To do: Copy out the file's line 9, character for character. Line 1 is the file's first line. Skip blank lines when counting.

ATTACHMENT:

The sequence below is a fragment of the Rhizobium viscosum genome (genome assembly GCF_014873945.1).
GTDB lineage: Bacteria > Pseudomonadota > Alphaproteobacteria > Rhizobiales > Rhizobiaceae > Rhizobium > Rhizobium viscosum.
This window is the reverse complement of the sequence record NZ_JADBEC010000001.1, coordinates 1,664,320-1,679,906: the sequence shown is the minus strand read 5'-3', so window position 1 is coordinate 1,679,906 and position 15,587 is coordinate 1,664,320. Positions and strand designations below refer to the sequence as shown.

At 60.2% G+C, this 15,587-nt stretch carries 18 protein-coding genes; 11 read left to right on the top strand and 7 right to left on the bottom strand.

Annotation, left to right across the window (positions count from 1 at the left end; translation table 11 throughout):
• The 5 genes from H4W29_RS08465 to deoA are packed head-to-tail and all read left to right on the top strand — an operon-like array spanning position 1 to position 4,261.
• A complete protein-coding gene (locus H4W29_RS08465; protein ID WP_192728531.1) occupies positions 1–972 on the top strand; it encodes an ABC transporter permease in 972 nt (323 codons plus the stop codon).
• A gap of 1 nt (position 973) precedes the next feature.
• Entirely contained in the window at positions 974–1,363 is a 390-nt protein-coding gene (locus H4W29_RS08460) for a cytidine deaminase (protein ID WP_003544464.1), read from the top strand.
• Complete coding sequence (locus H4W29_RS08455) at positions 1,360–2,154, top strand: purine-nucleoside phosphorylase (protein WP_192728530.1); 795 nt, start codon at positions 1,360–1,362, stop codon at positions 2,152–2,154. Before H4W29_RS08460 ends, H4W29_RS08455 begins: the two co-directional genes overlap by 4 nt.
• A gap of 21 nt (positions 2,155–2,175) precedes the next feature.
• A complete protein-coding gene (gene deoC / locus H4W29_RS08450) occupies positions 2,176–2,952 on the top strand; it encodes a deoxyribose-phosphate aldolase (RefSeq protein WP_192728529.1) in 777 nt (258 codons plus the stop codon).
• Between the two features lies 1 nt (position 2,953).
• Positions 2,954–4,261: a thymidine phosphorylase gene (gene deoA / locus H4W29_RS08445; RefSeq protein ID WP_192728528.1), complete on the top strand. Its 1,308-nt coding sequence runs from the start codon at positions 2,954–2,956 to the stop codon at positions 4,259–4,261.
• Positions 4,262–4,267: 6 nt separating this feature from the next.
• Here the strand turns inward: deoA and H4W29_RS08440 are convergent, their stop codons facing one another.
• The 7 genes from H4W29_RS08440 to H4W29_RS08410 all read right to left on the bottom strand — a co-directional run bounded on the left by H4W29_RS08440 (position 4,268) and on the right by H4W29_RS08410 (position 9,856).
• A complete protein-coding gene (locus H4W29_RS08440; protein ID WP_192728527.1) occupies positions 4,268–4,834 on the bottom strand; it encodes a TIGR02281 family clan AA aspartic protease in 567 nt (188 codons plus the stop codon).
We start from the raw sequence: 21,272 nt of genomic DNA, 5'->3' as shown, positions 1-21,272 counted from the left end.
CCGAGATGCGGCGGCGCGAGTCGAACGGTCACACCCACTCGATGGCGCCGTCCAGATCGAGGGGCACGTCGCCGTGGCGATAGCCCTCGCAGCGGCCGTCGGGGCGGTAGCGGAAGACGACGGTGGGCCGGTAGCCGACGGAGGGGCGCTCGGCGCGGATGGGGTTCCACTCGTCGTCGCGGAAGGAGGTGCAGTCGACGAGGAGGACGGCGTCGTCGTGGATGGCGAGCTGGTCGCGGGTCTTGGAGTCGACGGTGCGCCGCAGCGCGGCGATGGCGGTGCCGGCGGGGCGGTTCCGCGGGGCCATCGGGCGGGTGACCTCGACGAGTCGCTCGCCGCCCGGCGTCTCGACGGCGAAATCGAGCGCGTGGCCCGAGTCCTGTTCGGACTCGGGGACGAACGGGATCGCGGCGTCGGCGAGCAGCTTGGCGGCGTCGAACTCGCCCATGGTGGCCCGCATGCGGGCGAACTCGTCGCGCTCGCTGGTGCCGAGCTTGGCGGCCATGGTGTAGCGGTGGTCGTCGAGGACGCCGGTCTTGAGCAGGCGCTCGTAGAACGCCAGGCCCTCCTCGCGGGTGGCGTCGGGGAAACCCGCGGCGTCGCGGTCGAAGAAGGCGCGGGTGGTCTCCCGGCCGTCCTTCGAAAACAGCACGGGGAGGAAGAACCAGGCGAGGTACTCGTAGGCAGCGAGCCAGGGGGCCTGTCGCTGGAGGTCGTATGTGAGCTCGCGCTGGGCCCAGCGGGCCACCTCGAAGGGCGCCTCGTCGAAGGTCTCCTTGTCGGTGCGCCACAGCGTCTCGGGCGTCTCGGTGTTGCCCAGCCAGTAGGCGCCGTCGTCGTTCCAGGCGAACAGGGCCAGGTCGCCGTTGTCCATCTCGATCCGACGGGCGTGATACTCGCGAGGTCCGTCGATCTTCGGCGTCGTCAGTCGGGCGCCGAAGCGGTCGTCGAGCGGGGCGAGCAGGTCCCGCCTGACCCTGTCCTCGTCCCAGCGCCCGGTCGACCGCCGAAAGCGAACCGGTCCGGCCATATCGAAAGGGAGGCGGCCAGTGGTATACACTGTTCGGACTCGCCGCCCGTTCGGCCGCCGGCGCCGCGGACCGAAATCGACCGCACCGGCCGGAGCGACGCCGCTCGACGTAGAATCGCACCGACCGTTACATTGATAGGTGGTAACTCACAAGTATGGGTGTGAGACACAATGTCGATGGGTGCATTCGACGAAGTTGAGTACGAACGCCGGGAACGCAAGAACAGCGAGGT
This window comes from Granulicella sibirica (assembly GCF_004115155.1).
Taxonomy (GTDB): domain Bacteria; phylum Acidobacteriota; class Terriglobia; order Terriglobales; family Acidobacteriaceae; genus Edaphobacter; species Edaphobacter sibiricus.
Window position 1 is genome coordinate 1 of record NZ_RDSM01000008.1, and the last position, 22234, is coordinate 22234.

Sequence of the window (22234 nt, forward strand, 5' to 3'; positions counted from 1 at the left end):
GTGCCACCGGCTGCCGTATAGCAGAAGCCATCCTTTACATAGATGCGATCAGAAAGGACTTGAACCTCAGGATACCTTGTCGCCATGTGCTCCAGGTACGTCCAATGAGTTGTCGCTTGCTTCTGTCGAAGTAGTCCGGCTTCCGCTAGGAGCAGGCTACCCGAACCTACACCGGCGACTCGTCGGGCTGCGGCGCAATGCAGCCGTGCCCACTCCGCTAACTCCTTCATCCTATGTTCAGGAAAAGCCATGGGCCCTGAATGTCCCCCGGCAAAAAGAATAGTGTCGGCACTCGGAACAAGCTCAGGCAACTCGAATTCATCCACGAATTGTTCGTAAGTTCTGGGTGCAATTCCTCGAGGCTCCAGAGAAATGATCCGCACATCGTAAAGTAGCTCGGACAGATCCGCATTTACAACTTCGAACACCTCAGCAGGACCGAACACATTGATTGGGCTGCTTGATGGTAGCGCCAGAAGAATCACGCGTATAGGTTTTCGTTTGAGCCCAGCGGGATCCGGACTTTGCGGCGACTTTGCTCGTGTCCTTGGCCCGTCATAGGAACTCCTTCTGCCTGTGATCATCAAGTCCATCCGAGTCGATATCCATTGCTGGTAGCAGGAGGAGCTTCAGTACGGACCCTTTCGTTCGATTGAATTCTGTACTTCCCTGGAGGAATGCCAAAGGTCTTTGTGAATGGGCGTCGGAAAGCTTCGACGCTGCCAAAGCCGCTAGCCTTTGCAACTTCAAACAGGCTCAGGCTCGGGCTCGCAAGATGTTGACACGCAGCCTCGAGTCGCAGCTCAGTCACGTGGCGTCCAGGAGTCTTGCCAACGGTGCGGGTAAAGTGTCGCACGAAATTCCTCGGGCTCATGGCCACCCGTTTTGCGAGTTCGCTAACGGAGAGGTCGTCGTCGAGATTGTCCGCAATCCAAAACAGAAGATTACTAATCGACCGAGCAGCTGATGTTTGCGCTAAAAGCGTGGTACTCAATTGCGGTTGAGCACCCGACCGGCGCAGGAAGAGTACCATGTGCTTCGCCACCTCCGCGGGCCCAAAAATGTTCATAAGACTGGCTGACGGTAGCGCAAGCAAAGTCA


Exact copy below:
• Entirely contained in the window at positions 974–1,363 is a 390-nt protein-coding gene (locus H4W29_RS08460) for a cytidine deaminase (protein ID WP_003544464.1), read from the top strand.